On It Burgers don’t reinvent the wheel with their burgers, there’s some interesting fillings but overall it’s your mostly standard burger joint done relatively well.
On It Burgers Abbotsford
349-351 Victoria Street
Abbotsford VIC 3067
I had leftover lychees from making Lychee macarons so I decided to try making a lychee chiffon cake substituting the typically used Pandan juice with lychee puree. The Lychee Chiffon cake here has this subtle lychee flavour, almost like a little tang to it. Could be too subtle for some, but it’s definitely a wonderful, light chiffon cake.
Lychee Chiffon Cake (adapted from Pick Yin’s blog)
Makes: One 25cm Cake
Preparation Time: 15 minutes
Cooking Time: 1 hour
Passive Time: 2 hours
160g Lychees, Canned and Strained (Makes 1/2 cup Lychee Puree)
180g Self Raising Flour
50g Caster Sugar
8 Egg Yolks
6 tbsp Corn Oil
1/4 tsp Baking Soda
8 Egg Whites
100g Caster Sugar
1/2 tsp Cream of Tartar
1. Preheat oven to 170°C.
2. Place the lychees in a blender and blend, then strain until you have 1/2 cup of lychee puree. Set aside.
3. Sift the self raising flour and baking soda in a small bowl.
4. In a separate large mixing bowl, whisk the egg yorks and corn oil together until combined.
5. Add the lychee puree to the egg mixture and mix until combined.
6. Add in the caster sugar to the egg and lychee mixture and whisk until the sugar has completely melted.
7. Pour the mixture into the dry ingredients and whisk well until it forms a smooth batter. Set aside.
8. In a stand mixer, whisk the egg whites and cream of tartar together. Once the egg white mixture starts to foam, slowly add in the caster sugar until the meringue is smooth and glossy and forms stiff peaks.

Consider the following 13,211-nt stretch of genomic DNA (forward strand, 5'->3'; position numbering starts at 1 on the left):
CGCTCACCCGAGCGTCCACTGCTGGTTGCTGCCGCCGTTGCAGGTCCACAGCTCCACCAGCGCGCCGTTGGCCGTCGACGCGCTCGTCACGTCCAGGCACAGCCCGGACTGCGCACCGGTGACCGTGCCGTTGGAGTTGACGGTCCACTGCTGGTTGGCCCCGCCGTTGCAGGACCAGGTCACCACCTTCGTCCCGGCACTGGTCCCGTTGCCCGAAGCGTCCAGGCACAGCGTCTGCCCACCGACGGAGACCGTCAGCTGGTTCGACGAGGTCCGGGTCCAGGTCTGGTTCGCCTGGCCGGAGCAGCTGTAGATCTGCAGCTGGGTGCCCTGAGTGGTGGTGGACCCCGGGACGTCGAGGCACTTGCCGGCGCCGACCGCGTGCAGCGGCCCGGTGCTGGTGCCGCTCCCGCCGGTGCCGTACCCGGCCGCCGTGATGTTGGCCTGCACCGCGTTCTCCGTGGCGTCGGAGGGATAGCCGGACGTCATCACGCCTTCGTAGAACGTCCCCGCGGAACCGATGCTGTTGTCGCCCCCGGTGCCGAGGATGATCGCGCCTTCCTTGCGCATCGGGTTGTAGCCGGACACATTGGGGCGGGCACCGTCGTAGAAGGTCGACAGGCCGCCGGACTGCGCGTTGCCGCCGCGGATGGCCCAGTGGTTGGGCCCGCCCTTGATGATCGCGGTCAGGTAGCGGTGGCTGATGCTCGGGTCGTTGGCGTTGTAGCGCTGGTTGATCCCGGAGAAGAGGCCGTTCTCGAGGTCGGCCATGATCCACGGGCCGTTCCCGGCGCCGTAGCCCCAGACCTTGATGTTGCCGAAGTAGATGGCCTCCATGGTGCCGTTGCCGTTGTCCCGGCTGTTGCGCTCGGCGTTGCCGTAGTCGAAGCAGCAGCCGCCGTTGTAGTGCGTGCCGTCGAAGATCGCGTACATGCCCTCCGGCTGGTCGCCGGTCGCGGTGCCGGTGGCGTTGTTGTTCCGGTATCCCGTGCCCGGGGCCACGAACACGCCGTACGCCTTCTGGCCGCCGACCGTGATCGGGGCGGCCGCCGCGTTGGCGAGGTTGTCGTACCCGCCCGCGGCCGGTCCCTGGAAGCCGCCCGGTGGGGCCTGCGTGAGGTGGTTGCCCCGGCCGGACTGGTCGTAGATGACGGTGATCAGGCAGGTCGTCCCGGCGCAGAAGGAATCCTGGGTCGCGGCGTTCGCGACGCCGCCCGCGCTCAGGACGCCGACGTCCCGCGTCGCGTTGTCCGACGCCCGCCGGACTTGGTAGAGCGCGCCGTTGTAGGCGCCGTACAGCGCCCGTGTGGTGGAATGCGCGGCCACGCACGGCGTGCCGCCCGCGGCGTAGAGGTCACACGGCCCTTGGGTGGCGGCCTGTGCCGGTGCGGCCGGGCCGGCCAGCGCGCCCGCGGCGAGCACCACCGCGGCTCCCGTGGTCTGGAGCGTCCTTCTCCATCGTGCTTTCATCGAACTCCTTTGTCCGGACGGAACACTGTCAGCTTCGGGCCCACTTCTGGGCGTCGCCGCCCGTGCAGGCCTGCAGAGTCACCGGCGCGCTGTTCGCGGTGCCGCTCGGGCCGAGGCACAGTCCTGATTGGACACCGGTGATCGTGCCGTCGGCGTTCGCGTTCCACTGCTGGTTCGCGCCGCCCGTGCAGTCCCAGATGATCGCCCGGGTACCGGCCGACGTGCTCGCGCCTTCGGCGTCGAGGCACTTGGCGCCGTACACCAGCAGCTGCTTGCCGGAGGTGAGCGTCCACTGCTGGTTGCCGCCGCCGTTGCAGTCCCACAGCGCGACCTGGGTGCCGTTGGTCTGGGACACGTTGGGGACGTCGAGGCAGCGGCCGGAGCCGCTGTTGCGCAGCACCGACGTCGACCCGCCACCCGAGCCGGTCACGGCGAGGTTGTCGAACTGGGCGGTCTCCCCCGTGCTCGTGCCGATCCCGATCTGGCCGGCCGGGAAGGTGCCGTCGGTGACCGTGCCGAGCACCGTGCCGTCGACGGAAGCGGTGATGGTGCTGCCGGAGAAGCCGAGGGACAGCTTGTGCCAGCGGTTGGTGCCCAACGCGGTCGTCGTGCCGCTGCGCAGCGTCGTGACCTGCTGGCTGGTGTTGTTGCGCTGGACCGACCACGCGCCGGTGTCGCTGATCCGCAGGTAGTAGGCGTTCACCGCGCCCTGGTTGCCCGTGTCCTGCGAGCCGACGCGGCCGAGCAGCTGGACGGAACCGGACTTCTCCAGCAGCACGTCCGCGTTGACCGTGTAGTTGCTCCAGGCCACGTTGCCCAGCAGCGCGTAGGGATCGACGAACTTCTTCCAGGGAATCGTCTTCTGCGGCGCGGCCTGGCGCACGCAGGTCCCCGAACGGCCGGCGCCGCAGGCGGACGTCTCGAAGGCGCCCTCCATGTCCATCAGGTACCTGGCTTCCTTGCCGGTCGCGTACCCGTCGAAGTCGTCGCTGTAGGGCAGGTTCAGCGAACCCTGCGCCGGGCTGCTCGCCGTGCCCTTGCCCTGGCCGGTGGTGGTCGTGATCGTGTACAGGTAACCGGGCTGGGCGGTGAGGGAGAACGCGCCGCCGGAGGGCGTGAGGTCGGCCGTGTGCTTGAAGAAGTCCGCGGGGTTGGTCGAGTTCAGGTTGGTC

9. Add 1/3 of the meringue mixture to the lychee mixture and fold gently until it has all combined. Then add in the rest of the meringue and gently fold until all combined. Be careful not to over beat the batter.
10. Pour the mixture into the chiffon cake tin. Place a cloth on the table and tap the cake tin on top of the cloth to remove any air bubbles in the mixture. Place the tin in the oven and bake for 10 minutes. Lower the temperature to 160°C and bake for another 45 to 50 minutes or until cake is done and the cake tester comes out clean. Once done, remove from the oven and flip it upside down to cool for up to 2 hours.
11. Once the cake has cooled down, run a thin knife around the edges of the tin and remove the bottom of the chiffon cake tin to remove the cake. The chiffon cake should be served upside down with the flat surface on top.
Miss Saigon, a recent entry to the Box Hill food scene, adds to the growing list of Vietnamese eateries in this renowned Chinese food hub. Miss Saigon predominantly offers a wide selection of Pho options, where you can opt for a beef soup option with various beef toppings, and the same with the chicken soup base and chicken toppings but of course there’s always an option for a mix of beef and chicken. They also have Grilled Pork and Grilled Chicken with Pho for something a bit different.